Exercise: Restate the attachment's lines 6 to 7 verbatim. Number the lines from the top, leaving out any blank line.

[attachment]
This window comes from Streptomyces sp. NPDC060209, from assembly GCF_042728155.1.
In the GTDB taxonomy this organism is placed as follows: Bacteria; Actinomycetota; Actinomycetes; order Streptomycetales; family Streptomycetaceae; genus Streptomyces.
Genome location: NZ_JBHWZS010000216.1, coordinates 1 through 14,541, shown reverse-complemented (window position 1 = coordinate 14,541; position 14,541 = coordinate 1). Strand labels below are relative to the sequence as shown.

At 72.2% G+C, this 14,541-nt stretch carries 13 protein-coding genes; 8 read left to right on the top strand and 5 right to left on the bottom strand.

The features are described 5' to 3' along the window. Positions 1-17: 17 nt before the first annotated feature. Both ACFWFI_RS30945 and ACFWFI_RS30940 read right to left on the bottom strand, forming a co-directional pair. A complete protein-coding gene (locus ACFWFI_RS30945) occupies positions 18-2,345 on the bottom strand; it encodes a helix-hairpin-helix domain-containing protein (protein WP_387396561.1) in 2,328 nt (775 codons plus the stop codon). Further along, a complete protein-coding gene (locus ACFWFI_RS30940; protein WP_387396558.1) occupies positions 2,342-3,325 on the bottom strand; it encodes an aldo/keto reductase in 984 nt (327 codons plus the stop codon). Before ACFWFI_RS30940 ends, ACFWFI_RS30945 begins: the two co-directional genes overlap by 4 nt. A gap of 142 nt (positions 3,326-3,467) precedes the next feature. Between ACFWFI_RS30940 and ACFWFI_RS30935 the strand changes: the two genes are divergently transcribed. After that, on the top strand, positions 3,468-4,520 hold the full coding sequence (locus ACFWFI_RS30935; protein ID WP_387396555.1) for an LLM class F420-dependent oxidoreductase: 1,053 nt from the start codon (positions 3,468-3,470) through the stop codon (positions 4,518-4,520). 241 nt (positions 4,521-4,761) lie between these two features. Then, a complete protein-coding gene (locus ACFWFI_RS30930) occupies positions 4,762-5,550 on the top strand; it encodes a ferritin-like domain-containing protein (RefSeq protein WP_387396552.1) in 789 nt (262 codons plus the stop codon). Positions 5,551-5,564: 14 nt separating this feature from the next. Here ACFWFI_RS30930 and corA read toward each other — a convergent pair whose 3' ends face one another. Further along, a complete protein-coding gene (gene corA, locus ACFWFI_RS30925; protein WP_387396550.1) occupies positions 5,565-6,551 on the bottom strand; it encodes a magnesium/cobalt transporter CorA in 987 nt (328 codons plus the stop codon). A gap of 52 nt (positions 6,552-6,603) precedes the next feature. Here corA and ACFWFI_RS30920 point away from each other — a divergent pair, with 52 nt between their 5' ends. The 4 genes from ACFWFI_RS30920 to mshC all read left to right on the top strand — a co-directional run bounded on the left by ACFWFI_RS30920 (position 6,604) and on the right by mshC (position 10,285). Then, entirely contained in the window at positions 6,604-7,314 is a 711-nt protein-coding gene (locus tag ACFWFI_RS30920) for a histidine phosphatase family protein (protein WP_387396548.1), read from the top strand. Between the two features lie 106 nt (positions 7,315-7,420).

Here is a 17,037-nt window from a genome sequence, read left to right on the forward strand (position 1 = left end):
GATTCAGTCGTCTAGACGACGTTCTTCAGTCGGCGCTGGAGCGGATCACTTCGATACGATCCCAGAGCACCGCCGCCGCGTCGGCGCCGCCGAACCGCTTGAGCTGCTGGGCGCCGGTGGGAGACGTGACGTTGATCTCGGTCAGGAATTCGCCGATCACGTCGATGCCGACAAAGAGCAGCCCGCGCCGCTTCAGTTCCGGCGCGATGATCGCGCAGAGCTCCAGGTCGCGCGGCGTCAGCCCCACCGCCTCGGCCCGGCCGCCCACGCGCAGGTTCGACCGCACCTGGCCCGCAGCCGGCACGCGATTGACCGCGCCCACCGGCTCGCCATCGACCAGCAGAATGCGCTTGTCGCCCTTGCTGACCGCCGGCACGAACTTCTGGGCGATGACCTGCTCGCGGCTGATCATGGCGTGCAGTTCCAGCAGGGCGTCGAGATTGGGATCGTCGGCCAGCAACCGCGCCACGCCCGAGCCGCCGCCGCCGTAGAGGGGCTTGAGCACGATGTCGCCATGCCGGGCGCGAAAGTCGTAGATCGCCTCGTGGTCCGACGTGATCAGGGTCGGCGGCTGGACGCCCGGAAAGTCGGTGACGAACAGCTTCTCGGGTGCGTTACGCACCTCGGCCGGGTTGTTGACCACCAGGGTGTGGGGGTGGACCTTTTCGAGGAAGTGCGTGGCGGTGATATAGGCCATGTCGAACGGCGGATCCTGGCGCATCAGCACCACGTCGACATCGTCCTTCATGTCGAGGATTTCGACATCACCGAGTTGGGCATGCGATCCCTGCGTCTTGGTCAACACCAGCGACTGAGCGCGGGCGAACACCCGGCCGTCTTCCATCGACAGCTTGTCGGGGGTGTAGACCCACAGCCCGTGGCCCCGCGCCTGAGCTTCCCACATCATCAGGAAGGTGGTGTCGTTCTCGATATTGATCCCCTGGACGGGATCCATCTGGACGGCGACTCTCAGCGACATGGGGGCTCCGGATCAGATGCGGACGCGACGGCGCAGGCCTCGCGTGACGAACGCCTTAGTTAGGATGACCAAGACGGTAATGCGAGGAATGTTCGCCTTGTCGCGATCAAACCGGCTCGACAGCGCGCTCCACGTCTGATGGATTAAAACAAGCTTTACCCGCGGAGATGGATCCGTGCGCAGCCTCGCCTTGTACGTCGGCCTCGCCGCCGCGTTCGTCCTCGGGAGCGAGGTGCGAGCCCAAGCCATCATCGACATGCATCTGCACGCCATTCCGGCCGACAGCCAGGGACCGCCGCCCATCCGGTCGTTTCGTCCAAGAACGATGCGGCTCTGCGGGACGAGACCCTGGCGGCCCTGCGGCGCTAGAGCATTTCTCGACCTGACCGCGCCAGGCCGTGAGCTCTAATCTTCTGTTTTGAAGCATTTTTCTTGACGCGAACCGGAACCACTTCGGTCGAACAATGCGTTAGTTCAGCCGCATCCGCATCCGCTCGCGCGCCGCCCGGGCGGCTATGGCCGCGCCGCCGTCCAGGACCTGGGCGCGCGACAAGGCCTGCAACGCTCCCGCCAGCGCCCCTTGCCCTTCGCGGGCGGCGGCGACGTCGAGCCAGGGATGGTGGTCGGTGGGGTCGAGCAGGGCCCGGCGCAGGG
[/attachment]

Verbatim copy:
Here is a 17,037-nt window from a genome sequence, read left to right on the forward strand (position 1 = left end):
GATTCAGTCGTCTAGACGACGTTCTTCAGTCGGCGCTGGAGCGGATCACTTCGATACGATCCCAGAGCACCGCCGCCGCGTCGGCGCCGCCGAACCGCTTGAGCTGCTGGGCGCCGGTGGGAGACGTGACGTTGATCTCGGTCAGGAATTCGCCGATCACGTCGATGCCGACAAAGAGCAGCCCGCGCCGCTTCAGTTCCGGCGCGATGATCGCGCAGAGCTCCAGGTCGCGCGGCGTCAGCCCCACCGCCTCGGCCCGGCCGCCCACGCGCAGGTTCGACCGCACCTGGCCCGCAGCCGGCACGCGATTGACCGCGCCCACCGGCTCGCCATCGACCAGCAGAATGCGCTTGTCGCCCTTGCTGACCGCCGGCACGAACTTCTGGGCGATGACCTGCTCGCGGCTGATCATGGCGTGCAGTTCCAGCAGGGCGTCGAGATTGGGATCGTCGGCCAGCAACCGCGCCACGCCCGAGCCGCCGCCGCCGTAGAGGGGCTTGAGCACGATGTCGCCATGCCGGGCGCGAAAGTCGTAGATCGCCTCGTGGTCCGACGTGATCAGGGTCGGCGGCTGGACGCCCGGAAAGTCGGTGACGAACAGCTTCTCGGGTGCGTTACGCACCTCGGCCGGGTTGTTGACCACCAGGGTGTGGGGGTGGACCTTTTCGAGGAAGTGCGTGGCGGTGATATAGGCCATGTCGAACGGCGGATCCTGGCGCATCAGCACCACGTCGACATCGTCCTTCATGTCGAGGATTTCGACATCACCGAGTTGGGCATGCGATCCCTGCGTCTTGGTCAACACCAGCGACTGAGCGCGGGCGAACACCCGGCCGTCTTCCATCGACAGCTTGTCGGGGGTGTAGACCCACAGCCCGTGGCCCCGCGCCTGAGCTTCCCACATCATCAGGAAGGTGGTGTCGTTCTCGATATTGATCCCCTGGACGGGATCCATCTGGACGGCGACTCTCAGCGACATGGGGGCTCCGGATCAGATGCGGACGCGACGGCGCAGGCCTCGCGTGACGAACGCCTTAGTTAGGATGACCAAGACGGTAATGCGAGGAATGTTCGCCTTGTCGCGATCAAACCGGCTCGACAGCGCGCTCCACGTCTGATGGATTAAAACAAGCTTTACCCGCGGAGATGGATCCGTGCGCAGCCTCGCCTTGTACGTCGGCCTCGCCGCCGCGTTCGTCCTCGGGAGCGAGGTGCGAGCCCAAGCCATCATCGACATGCATCTGCACGCCATTCCGGCCGACAGCCAGGGACCGCCGCCCATCCGGTCGTTTCGTCCAAGAACGATGCGGCTCTGCGGGACGAGACCCTGGCGGCCCTGCGGCGCTAGAGCATTTCTCGACCTGACCGCGCCAGGCCGTGAGCTCTAATCTTCTGTTTTGAAGCATTTTTCTTGACGCGAACCGGAACCACTTCGGTCGAACAATGCGTTAGTTCAGCCGCATCCGCATCCGCTCGCGCGCCGCCCGGGCGGCTATGGCCGCGCCGCCGTCCAGGACCTGGGCGCGCGACAAGGCCTGCAACGCTCCCGCCAGCGCCCCTTGCCCTTCGCGGGCGGCGGCGACGTCGAGCCAGGGATGGTGGTCGGTGGGGTCGAGCAGGGCCCGGCGCAGGG